India is a country that saturates your senses and the best way to see it if you are up for an adventure, is to take a train ride. In a city like Mumbai, take the local train or the train that runs through the city, to get a flavor, but I warn you that its not for the faint-hearted. In other parts of India, take short train journeys if not longer ones. I have travelled the length and breadth of the country by train as a child, even taking trips that lasted over 48 hours. At times it was exasperating, mind numbing, and also highly entertaining, but ask me if I would change that and I don’t think I will. Watching the landscape change and going over mighty rivers is the highlight of these journeys for me.
From when Anika was little I have been taking her on trains. We have done the journey from Mumbai-Ahmedabad-Mumbai umpteen number of times, taken the Shatabdi Express from Bangalore to Mysore, the Shatabdi from Delhi to Chandigargh, the train from Mumbai to Goa, and the train from Jodhpur to Mumbai. I have always taken small precautions to make the journey more comfortable for both of us. So here are my tips to help you survive the journey with little children!
Booking tickets & seat allotment
I book all my train tickets on the IRCTC website. All you have to do is create a login and password to use the site. But creating a login id took me forever. So attempt this with a whole load of patience.
Railway rules have changed over the years and now children above 5 need a full ticket, which also means they get allotted a separate seat or berth. If your child is under 5 then you still need to furnish their details while booking a ticket but they travel free. That also means that they don’t get a separate seat or berth of their own. If you would like to pay and book a separate seat, that shouldn’t be a problem.
While you are given the option of choosing your seat – window, aisle (chair car bogie), lower, upper or middle (bogie with berths), sometimes the system does not allot it to you. Once you get on the train you can request the ticket collector (known as TC) or fellow passengers and exchange seats.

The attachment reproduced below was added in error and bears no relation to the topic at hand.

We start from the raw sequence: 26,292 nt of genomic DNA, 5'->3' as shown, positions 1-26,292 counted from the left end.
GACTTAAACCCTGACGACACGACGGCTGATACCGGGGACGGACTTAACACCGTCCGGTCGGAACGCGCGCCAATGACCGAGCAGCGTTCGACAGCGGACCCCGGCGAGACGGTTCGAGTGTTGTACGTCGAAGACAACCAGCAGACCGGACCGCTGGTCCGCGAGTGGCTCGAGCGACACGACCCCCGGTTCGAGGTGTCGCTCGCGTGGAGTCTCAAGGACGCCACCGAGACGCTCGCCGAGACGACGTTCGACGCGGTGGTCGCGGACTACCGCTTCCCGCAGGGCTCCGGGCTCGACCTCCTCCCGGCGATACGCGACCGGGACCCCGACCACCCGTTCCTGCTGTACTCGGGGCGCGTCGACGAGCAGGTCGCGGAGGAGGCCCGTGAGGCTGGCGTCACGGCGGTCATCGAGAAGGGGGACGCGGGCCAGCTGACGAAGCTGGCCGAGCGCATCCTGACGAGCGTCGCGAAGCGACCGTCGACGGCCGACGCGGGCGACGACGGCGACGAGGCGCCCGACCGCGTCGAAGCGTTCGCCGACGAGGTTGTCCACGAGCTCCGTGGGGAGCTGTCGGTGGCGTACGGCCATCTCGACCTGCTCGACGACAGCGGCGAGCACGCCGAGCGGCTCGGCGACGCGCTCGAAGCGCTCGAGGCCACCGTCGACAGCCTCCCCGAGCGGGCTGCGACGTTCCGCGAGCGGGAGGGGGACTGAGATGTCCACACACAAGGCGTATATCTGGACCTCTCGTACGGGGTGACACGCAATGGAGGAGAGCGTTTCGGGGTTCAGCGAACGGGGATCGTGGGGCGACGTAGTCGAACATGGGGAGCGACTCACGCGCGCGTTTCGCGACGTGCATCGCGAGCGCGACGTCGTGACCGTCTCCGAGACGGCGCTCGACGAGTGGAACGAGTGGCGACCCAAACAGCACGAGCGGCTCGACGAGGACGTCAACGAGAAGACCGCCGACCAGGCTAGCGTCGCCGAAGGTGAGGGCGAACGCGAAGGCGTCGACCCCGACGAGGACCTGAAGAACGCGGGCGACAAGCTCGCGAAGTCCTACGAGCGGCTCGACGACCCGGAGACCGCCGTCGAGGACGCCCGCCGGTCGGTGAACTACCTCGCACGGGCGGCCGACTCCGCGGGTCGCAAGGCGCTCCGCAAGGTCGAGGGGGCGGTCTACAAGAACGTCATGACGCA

As soon as you book the ticket you get an SMS on your registered mobile number. That works as a ticket. You don’t need a printout, but remember to carry an ID proof. Usually every passenger needs to have a valid ID proof on them including children.
Getting to the station & baggage
Its always better to get to the station well ahead of time as you might have to walk a long distance to get your bogie. Look for your bogie number and once you get in locate your seat.
One of the benefits of travelling by train is that there’s no restriction on baggage. But if you do have large suitcases you might want to get there early to be able to place them under the seat (trains with berths). If you are travelling by chair car, place your baggage on the overhead shelves. Whether under the seats or overhead, its best to keep whatever you may need during the journey easily accessible and in a bag that you have handy. I make sure I have snacks, water, books, toys and a blanket at arm’s reach.
This is where the challenge truly arises. Most bogies have a western style toilet and an Indian style toilet. While toilets do have running water they can be messy and very smelly. It might be a good idea to train your child to sit on their haunches which will enable them to use Indian style toilets. With western style toilets its best not to sit on the toilet seat to avoid risk of infections. It’s advisable to carry your own toilet paper and hand sanitiser. If your child is still using a diaper, carry disposable bags to dispose the diapers properly.